How To Realign Teaching Strategies, School Policies, and Schedules To Fit With Teenage Brain Development and Learning
One of the key concepts teachers at the high-school level are instructed on is developmental ages and stages. In fact, all teachers within a pre-secondary context usually have some training revolving around the concept. The gist is that there are inherent risks in teaching students a skill beyond their developmental stage, including learner frustration as they attempt to piece together concepts and tasks which lie outside their cognitive, physical, or emotional range.
This is especially crucial to keep in mind for teenagers as their neuroplasticity kicks into high gear and they work against and with their own hormones while their brain develops at full speed. To nurture teenagers during this very pivotal time, there are methodologies which can be utilized to maximize the positive effects of teenage brain development and learning while minimizing dissonance.
Chunking and personal meaning
The adolescent brain’s working or immediate memory has a capacity limitation of 5-9 items. As detailed in the work of Tony Buzan who has spent decades researching these limitations, it’s crucial that teachers find ways to “chunk” by pacing and organizing the delivery of learning concepts to work within these limitations. As today’s teenagers process a wealth of information through quick visual summations and flashing imagery on their mobile devices, finding ways to chunk information into a single visual concept can help for retention and application purposes.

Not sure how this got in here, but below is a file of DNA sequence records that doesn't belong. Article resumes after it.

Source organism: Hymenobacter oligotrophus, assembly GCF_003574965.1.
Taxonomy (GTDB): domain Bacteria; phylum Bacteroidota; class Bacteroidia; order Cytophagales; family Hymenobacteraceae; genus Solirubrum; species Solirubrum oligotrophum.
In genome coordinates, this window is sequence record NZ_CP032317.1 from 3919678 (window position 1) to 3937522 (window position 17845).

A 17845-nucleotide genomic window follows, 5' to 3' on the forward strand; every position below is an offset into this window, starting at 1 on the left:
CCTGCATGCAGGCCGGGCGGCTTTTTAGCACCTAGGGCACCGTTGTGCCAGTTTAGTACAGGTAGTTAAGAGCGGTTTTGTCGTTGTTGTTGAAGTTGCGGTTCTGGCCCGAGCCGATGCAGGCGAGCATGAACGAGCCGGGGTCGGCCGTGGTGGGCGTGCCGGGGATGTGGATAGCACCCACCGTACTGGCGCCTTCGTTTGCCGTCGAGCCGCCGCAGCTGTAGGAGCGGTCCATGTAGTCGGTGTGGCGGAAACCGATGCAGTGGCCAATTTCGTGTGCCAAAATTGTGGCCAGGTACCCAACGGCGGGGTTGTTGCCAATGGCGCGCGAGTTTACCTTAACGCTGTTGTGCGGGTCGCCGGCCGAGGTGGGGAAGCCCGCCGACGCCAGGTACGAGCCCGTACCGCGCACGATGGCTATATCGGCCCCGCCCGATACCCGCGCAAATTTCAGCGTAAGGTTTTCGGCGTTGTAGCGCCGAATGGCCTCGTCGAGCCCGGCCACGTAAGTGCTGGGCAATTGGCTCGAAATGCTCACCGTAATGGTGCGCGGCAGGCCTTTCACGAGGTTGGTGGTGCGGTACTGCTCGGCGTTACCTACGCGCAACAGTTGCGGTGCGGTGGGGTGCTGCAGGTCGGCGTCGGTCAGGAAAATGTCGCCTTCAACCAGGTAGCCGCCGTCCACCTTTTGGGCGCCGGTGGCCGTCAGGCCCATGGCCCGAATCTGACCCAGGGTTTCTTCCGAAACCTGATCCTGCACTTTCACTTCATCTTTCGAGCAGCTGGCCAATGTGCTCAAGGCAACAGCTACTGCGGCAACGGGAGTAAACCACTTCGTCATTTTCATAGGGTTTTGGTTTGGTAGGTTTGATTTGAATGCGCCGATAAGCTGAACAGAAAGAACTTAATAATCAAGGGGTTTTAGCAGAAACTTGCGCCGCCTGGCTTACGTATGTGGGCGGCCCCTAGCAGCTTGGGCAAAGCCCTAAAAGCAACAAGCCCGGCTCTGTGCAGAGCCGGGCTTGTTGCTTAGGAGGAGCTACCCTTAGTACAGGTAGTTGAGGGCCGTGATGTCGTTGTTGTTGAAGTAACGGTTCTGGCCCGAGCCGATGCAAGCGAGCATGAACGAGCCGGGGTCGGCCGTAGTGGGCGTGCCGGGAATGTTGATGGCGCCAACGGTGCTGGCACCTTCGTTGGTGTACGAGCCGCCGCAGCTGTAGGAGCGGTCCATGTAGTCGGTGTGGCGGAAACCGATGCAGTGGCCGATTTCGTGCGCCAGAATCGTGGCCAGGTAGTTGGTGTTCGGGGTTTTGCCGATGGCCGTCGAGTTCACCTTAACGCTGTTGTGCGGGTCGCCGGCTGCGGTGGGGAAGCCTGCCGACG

Another way of working within the limitations and fluctuations of the adolescent brain is to ground lesson planning in personal meaning or affectations which invoke positive memories and associations to the classroom. Things such as light humor, anecdotes, acronyms and personal stories help to mark information as usable and worthwhile to the teenage brain in the 30 seconds it usually takes to sift through stimuli and sort it for future use and retention.
Work with the shifts and needs of the brain, schedule to fit it
The attention span of the average teenager is only decreasing with time and added stimuli such as mobile phones and the proliferation of social media, so it behooves schools and teachers to adjust policy and scheduling accordingly to maximize efficiency and delivery of information. Dividing a 40-minute lecture into four ten-minute segments with concerted changes in the method of teaching delivery and content helps to keep the teenage brain interested in what’s being taught. Quick shifts and quick cuts are part of their everyday media intake, so it helps to mimic that in the context of the classroom.
The other thing is treating a growing and developing brain like the organ it is. Minimizing the impact of scheduling to allow students to get needed brain fuel such as water and fresh air throughout the learning day ensures that they are at peak learning capacity when they are in the classroom. If schools can tailor scheduling and overall attendance policy to stimulate growth while limiting the risk of overstimulating the adolescent brain, all parties from the students to the administration will see tangible benefits.